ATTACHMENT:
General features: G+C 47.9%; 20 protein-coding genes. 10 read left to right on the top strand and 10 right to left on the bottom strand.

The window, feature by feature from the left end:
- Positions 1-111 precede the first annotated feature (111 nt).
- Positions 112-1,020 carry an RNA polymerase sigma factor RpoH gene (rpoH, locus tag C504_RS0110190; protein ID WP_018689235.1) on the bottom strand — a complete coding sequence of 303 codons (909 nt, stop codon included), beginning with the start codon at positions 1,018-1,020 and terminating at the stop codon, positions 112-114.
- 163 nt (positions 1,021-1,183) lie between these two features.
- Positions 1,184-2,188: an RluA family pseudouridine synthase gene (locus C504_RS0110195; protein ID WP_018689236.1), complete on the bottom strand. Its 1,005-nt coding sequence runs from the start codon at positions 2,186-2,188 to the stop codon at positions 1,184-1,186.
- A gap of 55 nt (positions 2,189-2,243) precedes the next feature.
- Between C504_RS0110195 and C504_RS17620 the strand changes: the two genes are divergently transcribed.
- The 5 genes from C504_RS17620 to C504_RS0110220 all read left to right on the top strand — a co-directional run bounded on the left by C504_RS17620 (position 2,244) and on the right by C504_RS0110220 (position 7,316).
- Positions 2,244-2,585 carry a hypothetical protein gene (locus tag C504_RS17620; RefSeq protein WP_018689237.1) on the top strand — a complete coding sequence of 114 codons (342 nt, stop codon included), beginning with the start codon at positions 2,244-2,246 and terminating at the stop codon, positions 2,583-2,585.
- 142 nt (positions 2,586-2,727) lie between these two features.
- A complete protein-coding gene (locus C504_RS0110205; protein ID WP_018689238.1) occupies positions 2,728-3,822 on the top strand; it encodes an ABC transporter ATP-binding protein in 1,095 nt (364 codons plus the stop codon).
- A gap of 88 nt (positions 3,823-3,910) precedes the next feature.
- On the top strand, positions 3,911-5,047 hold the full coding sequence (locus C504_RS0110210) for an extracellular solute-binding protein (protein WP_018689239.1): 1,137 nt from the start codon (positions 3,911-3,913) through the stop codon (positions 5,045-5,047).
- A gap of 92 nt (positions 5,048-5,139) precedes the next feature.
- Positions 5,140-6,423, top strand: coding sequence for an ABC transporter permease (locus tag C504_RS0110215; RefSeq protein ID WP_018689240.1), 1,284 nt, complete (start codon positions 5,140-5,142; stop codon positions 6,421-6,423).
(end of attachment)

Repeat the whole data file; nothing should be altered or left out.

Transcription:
General features: G+C 47.9%; 20 protein-coding genes. 10 read left to right on the top strand and 10 right to left on the bottom strand.

The window, feature by feature from the left end:
- Positions 1-111 precede the first annotated feature (111 nt).
- Positions 112-1,020 carry an RNA polymerase sigma factor RpoH gene (rpoH, locus tag C504_RS0110190; protein ID WP_018689235.1) on the bottom strand — a complete coding sequence of 303 codons (909 nt, stop codon included), beginning with the start codon at positions 1,018-1,020 and terminating at the stop codon, positions 112-114.
- 163 nt (positions 1,021-1,183) lie between these two features.
- Positions 1,184-2,188: an RluA family pseudouridine synthase gene (locus C504_RS0110195; protein ID WP_018689236.1), complete on the bottom strand. Its 1,005-nt coding sequence runs from the start codon at positions 2,186-2,188 to the stop codon at positions 1,184-1,186.
- A gap of 55 nt (positions 2,189-2,243) precedes the next feature.
- Between C504_RS0110195 and C504_RS17620 the strand changes: the two genes are divergently transcribed.
- The 5 genes from C504_RS17620 to C504_RS0110220 all read left to right on the top strand — a co-directional run bounded on the left by C504_RS17620 (position 2,244) and on the right by C504_RS0110220 (position 7,316).
- Positions 2,244-2,585 carry a hypothetical protein gene (locus tag C504_RS17620; RefSeq protein WP_018689237.1) on the top strand — a complete coding sequence of 114 codons (342 nt, stop codon included), beginning with the start codon at positions 2,244-2,246 and terminating at the stop codon, positions 2,583-2,585.
- 142 nt (positions 2,586-2,727) lie between these two features.
- A complete protein-coding gene (locus C504_RS0110205; protein ID WP_018689238.1) occupies positions 2,728-3,822 on the top strand; it encodes an ABC transporter ATP-binding protein in 1,095 nt (364 codons plus the stop codon).
- A gap of 88 nt (positions 3,823-3,910) precedes the next feature.
- On the top strand, positions 3,911-5,047 hold the full coding sequence (locus C504_RS0110210) for an extracellular solute-binding protein (protein WP_018689239.1): 1,137 nt from the start codon (positions 3,911-3,913) through the stop codon (positions 5,045-5,047).
- A gap of 92 nt (positions 5,048-5,139) precedes the next feature.
- Positions 5,140-6,423, top strand: coding sequence for an ABC transporter permease (locus tag C504_RS0110215; RefSeq protein ID WP_018689240.1), 1,284 nt, complete (start codon positions 5,140-5,142; stop codon positions 6,421-6,423).